The icons of sixties music are turning 70. Bob Dylan is next. I've been hearing his voice in my head for 50 years. New cds just released bring back the beginnings including songs you've never heard. I'll be sampling this stuff on the radio this week.
culture of protest thurs 10/28/10 6-7pdt kcsb 91.9fm www.kcsb.org
I wonder if you have felt as I have about Juan Williams over the years-he's a national embarrassment. His NPR news appearances as ‘senior political analyst' were typically banal and obvious-top of the head thoughts rehashing exactly what one might read in the mainstream press. There was no evidence of independent journalistic enterprise or insight. And his long association with O'Reilly and Fox News made him seem creepy.
Juan Williams worked for the Washington Post before coming to NPR. While there he was the subject of repeated complaints about verbal harassment from female staffers. These complaints became public after Williams publicly defended Clarence Thomas when Anita Hill testified about his verbal harassment. You can read details about Williams' behavior, and his public apology for it: Post reporter Williams apologizes for 'inappropriate' verbal conduct. At the time, Williams tried to create the impression that he was disciplined because he had defended Thomas, prompting more than 100 female staffers at the Post to demand that the paper make clear the seriousness and longstanding character of the charges against him.
NPR has been officially upset with Williams' Fox News relationship. During the election campaign, he talked about Michelle Obama as a ‘Stokely Carmichael in a designer dress' in an O'Reilly appearance. That episode led NPR to insist that Williams appear on Fox without any identification of his NPR role. I learn from a recent statement by the NPR ombuds that I was one of many NPR listeners who, over the years, had complained about Williams' Fox connection and his poor performance on NPR His termination there was overdue.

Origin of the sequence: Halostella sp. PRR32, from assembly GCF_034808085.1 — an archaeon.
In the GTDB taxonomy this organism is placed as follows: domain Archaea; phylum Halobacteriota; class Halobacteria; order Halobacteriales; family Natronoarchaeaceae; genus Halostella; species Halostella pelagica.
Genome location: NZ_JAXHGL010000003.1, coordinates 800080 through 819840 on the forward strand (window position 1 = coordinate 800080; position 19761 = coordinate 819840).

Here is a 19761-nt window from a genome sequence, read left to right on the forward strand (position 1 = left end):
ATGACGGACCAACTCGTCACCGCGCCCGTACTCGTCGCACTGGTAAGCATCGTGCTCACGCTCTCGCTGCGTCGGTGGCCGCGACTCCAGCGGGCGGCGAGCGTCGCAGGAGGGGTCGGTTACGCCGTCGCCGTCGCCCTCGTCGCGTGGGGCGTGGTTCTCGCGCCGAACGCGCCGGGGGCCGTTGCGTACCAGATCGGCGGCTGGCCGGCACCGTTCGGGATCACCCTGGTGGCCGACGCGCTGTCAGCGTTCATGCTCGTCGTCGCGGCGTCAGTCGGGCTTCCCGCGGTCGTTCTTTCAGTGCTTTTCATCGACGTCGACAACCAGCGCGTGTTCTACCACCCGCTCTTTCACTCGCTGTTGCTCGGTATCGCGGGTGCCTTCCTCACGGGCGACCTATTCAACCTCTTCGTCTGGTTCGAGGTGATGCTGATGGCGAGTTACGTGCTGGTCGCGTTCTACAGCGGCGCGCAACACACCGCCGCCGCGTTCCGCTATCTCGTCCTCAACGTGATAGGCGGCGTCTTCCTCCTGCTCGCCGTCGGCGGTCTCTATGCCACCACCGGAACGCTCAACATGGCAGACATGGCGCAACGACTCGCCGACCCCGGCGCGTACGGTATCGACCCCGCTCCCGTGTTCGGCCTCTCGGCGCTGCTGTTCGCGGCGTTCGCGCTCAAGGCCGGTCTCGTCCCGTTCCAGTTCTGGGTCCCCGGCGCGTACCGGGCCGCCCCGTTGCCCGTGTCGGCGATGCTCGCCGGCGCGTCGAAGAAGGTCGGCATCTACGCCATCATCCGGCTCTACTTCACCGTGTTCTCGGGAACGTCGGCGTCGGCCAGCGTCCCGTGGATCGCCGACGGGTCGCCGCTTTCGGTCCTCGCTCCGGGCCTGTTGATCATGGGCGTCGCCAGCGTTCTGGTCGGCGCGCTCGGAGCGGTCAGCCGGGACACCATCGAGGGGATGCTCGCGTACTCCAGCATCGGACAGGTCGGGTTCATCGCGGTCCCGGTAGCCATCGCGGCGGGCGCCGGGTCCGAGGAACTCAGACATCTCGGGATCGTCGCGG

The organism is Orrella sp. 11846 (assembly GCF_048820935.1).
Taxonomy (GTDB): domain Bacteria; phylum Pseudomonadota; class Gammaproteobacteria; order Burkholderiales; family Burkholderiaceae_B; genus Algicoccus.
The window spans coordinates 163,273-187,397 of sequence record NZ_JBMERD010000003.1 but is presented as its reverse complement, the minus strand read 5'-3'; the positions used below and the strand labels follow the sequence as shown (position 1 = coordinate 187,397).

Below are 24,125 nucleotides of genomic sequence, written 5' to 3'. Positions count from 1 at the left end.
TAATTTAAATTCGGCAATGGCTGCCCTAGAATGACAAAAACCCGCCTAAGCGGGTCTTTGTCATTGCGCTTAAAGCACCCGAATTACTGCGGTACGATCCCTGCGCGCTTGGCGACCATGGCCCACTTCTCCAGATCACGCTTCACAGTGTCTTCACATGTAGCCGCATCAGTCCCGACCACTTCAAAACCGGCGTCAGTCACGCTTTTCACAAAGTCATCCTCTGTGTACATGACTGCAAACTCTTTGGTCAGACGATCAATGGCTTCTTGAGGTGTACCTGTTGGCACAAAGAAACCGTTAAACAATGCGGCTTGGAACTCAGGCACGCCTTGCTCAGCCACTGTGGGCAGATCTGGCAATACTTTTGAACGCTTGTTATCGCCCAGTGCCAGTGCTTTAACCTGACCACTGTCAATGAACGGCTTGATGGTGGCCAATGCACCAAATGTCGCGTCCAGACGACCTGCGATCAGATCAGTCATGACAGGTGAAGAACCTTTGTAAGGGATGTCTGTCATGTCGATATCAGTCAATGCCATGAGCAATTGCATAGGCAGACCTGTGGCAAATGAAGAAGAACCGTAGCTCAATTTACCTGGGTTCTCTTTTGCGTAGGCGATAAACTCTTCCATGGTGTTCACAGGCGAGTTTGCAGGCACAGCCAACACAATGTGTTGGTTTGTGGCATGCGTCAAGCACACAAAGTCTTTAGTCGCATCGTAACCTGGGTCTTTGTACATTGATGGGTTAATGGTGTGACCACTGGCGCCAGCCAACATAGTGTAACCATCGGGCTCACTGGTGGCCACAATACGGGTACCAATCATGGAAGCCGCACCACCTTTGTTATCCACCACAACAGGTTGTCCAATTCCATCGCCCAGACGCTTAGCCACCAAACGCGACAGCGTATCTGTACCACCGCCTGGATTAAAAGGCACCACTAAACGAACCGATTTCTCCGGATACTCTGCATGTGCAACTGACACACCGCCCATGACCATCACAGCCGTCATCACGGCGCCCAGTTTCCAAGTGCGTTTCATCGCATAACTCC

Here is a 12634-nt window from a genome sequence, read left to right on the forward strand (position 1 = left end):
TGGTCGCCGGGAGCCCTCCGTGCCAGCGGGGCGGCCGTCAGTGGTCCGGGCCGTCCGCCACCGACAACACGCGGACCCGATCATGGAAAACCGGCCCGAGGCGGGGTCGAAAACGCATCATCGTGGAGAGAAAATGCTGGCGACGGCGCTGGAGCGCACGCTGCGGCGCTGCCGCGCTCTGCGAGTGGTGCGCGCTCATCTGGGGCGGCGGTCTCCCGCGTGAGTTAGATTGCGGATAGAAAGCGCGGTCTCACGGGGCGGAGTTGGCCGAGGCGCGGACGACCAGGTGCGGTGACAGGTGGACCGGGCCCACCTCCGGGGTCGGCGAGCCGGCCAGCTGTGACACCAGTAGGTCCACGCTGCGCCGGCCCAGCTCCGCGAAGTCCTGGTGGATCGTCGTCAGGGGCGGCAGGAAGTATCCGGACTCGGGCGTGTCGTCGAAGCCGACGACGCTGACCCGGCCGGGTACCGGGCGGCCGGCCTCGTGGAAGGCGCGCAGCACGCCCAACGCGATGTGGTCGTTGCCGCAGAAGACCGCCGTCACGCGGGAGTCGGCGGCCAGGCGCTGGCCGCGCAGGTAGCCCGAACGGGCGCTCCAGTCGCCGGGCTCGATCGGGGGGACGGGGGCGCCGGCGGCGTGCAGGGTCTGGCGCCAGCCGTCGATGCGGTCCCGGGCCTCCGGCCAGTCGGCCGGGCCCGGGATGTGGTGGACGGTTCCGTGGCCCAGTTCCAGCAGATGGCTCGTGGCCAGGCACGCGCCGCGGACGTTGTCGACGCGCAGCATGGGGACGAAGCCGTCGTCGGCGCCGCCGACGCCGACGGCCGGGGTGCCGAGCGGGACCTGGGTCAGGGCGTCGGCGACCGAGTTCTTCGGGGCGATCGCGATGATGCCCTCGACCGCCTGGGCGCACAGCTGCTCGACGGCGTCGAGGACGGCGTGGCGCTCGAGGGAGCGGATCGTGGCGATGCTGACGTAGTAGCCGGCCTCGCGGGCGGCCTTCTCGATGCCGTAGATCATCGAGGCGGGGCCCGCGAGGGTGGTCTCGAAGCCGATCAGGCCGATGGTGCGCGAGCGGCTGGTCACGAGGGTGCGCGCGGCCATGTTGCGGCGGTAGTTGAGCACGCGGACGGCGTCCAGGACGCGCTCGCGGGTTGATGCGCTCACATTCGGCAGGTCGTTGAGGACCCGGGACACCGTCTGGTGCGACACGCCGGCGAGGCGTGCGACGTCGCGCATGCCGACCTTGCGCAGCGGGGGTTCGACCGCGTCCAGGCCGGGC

But of course it couldn't have been managed more poorly. Like Shirley Sherrod's treatment at the Agriculture Department, an impression of ‘bigotry' in public quotes by a staff person leads to immediate dismissal, without due process of any kind. Ms. Sherrod was exposing her own racist reflexes in order to challenge them; Williams may we'll have been trying to do the same. It reminds me of the old McCarthy era cartoon showing a cop beating a guy who pleads: ‘But officer, I'm an anti-communist" To which the cop replies: "I don't care what kind of a commie you are!"
I'm a strong believer that workers ought to have some recourse. To say that NPR had the right to fire Juan Williams reduces the matter to narrow legalism. To say that his firing was not about the first amendment because that applies only to government restriction on speech is to justify the authoritarian character of corporations rather than to address deep issues of workers' rights and workplace democracy.
A couple of weeks ago, NPR issued a directive to all news employees that banned them from attending the Jon Stewart/Steve Colbert ‘rallies, citing the code of journalistic ethics that the organization promulgates that forbids any public political activity. Something is troubling about this. It's a kind of prior restraint that limits staff members' ability to exercise curiosity and to be normal human witnesses to events. Again, it would be more appropriate to evaluate the conduct of NPR staffers who happened to go to the event in terms of actual consequences.
NPR issued no such directive prior to the Glen Beck rally. They seem to be arguing that no such directive was needed because their staff would never participate in a Beck rally.
But I think the heart of the matter at NPR is their continuous and sometimes desperate effort to overcome the rightwing stereotyping of NPR as a liberal bastion. As a daily listener to Morning Edition, I'm typically perturbed by the bending over backwards straining for objectivity one hears there nowadays.